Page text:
- Red Fingerling Potatoes
- Fresh Dill
- Green-Top Beets (Traditional or Candy-Striped)
- Assorted Varieties of Tomatoes
- Green Curly Kale
- Cipollini Onions (red, yellow and/or white)
- Sweet Peppers
- Mixed Lettuces
- Tatsoi (an Asian salad green that can be used like spinach)
This Week's Fruit Share:
- Bosc Pears
- Red Raspberries
- Seedless Purple Concord Grapes
- Seedless Red Grapes
Farm JournalIt's 5:30 on Tuesday and I'm putting the finishing touches on a dinner of pulled pork, cornmeal griddlecakes, guacamole, and shredded cabbage with lime. There's a big wooden platter in the middle of the kitchen island whose job is to hold tomatoes in various stages of ripening. A quick glance reveals that the platter is empty so I pull a sweater over my t-shirt and head out the back door to the tomato field. I realize with a twinge of regret that this is one of the last times this season that I'll be able to walk out the back door to pick a fresh tomato for supper. The signs are all around, from the chill in the evening air to the increasing numbers of withered leaves at the base of the tomato plants.
The seasons are changing, there's no doubt about it, but in many ways I am relieved and full of anticipation. There's a satisfying sense of purpose in our work this week as we begin to prepare the farm for winter. Today Matt began the task of spreading compost on the fields that will grow next year's vegetable crops. Many of these fields have been growing soil-enriching cover crops such as oats, sorghum, buckwheat, millet, and field peas for at least part of this past season. The fields of millet and peas that Matt was working on today were mowed and composted, after which Matt went through with a disc to incorporate the compost and the remaining plant residue. Tomorrow those fields will be seeded down to rye and vetch as a winter cover crop. Throughout the coming weeks the process will repeat itself on all of our farm fields. I love being part of this cycle. I love the fact that in preparing for the end of the season we are laying the foundation for new beginnings next season. It's a lovely thought for a chilly autumn evening.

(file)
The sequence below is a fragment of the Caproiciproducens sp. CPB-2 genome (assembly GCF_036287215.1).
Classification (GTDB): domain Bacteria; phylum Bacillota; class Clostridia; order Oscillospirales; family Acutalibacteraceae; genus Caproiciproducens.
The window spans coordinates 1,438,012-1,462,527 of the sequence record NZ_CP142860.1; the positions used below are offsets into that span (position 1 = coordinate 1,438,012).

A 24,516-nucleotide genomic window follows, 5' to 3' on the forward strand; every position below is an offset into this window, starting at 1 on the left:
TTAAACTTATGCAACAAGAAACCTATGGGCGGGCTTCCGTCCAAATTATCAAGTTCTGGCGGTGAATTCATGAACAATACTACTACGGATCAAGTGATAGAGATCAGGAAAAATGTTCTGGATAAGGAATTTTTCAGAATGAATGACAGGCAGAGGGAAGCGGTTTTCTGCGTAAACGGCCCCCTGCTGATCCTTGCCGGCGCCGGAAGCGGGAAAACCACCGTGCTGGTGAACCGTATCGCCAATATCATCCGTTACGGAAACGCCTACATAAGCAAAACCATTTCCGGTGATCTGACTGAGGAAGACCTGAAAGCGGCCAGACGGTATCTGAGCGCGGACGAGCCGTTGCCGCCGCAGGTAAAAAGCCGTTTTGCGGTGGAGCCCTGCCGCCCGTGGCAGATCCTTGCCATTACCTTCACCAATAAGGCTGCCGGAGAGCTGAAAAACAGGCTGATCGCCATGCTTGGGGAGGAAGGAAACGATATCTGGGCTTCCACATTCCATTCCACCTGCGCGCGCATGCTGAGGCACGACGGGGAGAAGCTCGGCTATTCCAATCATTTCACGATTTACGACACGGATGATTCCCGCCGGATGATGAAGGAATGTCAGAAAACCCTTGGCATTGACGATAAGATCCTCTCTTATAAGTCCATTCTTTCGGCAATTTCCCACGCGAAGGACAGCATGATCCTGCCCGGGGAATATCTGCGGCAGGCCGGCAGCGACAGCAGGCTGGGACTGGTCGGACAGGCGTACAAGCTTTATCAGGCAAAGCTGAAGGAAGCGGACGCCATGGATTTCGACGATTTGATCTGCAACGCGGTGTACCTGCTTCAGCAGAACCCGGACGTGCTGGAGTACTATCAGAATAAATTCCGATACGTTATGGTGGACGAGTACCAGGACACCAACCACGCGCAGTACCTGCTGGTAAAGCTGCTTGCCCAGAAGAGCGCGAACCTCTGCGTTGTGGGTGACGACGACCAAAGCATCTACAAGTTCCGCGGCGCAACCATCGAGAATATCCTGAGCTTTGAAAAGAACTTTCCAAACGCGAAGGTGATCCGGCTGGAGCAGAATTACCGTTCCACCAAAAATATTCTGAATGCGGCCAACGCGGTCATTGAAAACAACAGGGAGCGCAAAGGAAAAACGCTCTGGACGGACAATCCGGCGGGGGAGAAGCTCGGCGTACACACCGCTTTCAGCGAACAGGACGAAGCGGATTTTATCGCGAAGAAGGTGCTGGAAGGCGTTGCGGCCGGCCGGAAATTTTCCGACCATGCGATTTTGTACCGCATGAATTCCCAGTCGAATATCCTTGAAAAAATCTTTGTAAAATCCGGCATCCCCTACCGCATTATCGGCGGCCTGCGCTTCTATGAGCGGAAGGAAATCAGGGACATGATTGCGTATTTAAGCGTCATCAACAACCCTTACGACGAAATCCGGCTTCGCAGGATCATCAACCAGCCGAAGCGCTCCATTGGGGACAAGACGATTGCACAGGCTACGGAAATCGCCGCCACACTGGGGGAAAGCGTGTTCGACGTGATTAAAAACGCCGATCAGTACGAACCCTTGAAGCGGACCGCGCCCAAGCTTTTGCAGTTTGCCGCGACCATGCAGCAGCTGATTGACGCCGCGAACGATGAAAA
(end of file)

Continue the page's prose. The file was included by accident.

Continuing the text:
Have a good week. --Peg
Compost is spread over the fields that will grow vegetables next year.
Notes from the Farm Kitchen
Tatsoi is an Asian salad green that is most often eaten raw but can also be used in cooked dishes where you would otherwise use spinach. The dark green spoon-shaped leaves have a very mild cabbage or mustard flavor. Tatsoi pairs particularly well with flavors such as ginger, sesame and soy sauce, so I recommend using these as salad dressing ingredients. Tatsoi is also perfect when added to a stir-fry during the last minute of cooking.
Most of you will receive traditional red beets this week. Some CSA members may receive pink chioggia beets. The chioggia is an Italian heirloom variety with a pink-and-white candy-striped pattern when cut open. Chioggia beets taste like red beets, only they are just a tiny bit less "beety" than the more familiar red beets.
Bosc pears have slender necks and beautiful yellow-brown russetted skin. They are quite sweet when fully ripe and can be eaten fresh or used in savory dishes and desserts. Bosc is an ideal variety to use for poaching and baking because its relatively firm flesh holds its shape better than some other pear varieties. Like other pears, bosc pears should be stored in the refrigerator until a day or two before they will be eaten. Allow them to fully ripen at room temperature.
The concord grape is a cold-tolerant variety that was first cultivated in America more than 150 years ago. It's a very aromatic grape that is often used to make jelly and juice and is only available fresh for a short time each fall. Enjoy them while they last!
This Week's Recipes:
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Next Week's Harvest (our best guess)... spinach, celery, broccoli, bok choy or napa cabbage, brussels sprouts, head lettuce, Japanese white turnips, carrots, peppers, Asian pears, honey crisp apples, and more!